Henry Timms's videos
What Henry Timms's clients say
"This is the cool, clear guide we all need to navigate the Trump era."
"This book will inform and inspire all those wanting to make change . . . and achieve a goal against all odds."
"'New Power' is both a practical guide and a much needed dose of optimism, helping us understand that the future is ours for the making. A must-read for today's leaders in any field."
"A useful lens to use when thinking about how business has changed, how to spread ideas or start a movement, or create change. This book challenges all of us to think about the values we hold and how we can all be part of building a more open, equitable, and participatory world."
"A manifesto for a more humane world"
"The surest sign that I've encountered a big idea isn't what that idea does to my brain. It's what it does to my eyes. When an idea is sufficiently compelling, it changes the very way I see. That's what happened to me when I read New Power."
Henry Timms's 2022 biography
Henry Timms’ Background
More than 300,000 people visit 92Y annually, and millions more participate in 92Y’s digital and online initiatives. Under Henry’s leadership, 92Y is re-imagining the role of the traditional community center, using innovative programming and new technology both locally and globally.
Henry oversees the organization’s 40+ businesses, including critically-acclaimed performing and visual arts programs; a world-renowned series of talks and readings; a huge range of family and wellness programming; professional development opportunities; and more.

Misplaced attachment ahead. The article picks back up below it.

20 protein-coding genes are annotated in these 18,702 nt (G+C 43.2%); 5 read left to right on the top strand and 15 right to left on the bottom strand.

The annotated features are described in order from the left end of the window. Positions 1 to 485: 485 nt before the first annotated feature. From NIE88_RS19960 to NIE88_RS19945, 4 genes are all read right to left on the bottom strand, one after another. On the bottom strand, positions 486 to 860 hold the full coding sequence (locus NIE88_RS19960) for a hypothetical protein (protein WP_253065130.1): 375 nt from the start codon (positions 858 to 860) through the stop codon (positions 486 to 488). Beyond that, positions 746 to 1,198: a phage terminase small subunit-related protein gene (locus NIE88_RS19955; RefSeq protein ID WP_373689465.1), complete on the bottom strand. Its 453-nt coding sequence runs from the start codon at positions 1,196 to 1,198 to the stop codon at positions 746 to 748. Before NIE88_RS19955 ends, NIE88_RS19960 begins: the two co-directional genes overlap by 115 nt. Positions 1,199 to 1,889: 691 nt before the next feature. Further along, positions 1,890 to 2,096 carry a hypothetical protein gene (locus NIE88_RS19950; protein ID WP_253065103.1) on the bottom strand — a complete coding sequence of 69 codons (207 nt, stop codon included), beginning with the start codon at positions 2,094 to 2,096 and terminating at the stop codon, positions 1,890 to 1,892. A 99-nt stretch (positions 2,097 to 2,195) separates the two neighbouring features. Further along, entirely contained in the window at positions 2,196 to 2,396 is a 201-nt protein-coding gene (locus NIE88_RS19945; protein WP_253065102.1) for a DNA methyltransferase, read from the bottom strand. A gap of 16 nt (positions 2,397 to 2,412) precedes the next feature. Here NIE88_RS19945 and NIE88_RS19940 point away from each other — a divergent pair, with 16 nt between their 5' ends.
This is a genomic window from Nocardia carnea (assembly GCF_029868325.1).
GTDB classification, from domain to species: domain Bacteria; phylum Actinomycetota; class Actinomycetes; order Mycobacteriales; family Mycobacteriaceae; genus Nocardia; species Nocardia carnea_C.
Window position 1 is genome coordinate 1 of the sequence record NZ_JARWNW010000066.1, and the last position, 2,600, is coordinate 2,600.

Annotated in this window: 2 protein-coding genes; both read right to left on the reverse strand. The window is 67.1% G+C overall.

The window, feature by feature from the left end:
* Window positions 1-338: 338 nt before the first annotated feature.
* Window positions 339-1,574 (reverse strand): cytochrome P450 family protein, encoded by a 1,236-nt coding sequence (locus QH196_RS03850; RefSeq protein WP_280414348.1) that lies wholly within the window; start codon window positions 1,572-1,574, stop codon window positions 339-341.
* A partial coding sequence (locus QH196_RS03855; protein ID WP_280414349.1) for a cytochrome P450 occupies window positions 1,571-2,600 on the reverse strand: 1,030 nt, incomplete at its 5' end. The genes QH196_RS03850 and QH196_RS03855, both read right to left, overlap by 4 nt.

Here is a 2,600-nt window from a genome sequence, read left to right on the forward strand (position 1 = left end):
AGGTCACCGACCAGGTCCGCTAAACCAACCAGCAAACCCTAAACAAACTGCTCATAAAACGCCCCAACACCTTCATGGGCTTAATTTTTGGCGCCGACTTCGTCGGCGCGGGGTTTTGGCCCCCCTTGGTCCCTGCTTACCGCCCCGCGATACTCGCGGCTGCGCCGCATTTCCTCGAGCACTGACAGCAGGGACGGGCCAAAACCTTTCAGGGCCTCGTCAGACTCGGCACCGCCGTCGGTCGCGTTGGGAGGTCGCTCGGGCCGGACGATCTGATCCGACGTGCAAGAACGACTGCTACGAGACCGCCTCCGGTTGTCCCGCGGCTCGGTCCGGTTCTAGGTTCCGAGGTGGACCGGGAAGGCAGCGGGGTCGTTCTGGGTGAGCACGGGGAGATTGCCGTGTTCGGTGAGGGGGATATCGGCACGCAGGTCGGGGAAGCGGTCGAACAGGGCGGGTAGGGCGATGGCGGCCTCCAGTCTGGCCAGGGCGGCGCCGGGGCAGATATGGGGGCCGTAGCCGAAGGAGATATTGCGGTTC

In 2012, Henry founded #GivingTuesday, a global day of giving that was honored with a Cannes Lion at the International Festival of Creativity; the PRWeek Global Award for Nonprofit Campaign of the Year; and the inaugural UJA-Federation Riklis Prize in Agency Entrepreneurship.
Henry also co-founded the annual Social Good Summit, which pioneered a new, inclusive summit model that opened up the critical discussions held during UN week to a much wider audience and led to concurrent gatherings around the world. As an extension of the Social Good Summit, Henry led the team that developed a MOOC (massive open online course) called “How to Change the World,” offered with Wesleyan University; 51,000 students participated in its first year.
Henry’s work has been profiled in publications like the Harvard Business Review, and his most recent thinking with Jeremy Heimans on “new power” was featured as the Big Idea in the Harvard Business Review and by CNN as one of the ten top ideas to change the world in 2015.
Henry is a Visiting Fellow at Stanford University’s Center on Philanthropy and Civil Society and a member of the World Economic Forum’s Network of Global Agenda Councils. In addition to being listed on The Nonprofit Times Power & Influence Top 50 for the past three years, Henry was named the NonProfit Times Influencer of the Year in 2014. Henry has been honored as one of Crain’s New York Business “40 Under 40,” City & State’s 50 Most Influential People in Manhattan and the T&C Top 50: The Top Philanthropists of 2017.
He is a member of several philanthropic committees, including the selection committee for the 2015 CECP Excellence Awards and the Lipman Prize Committee at the Wharton School of the University of Pennsylvania. Henry serves on the board of Independent Sector and the Nightingale-Bamford School. He is also a fellow of the Royal Society for the Arts (RSA), where he is chair of the nominating committee for the RSA’s Benjamin Franklin Medal.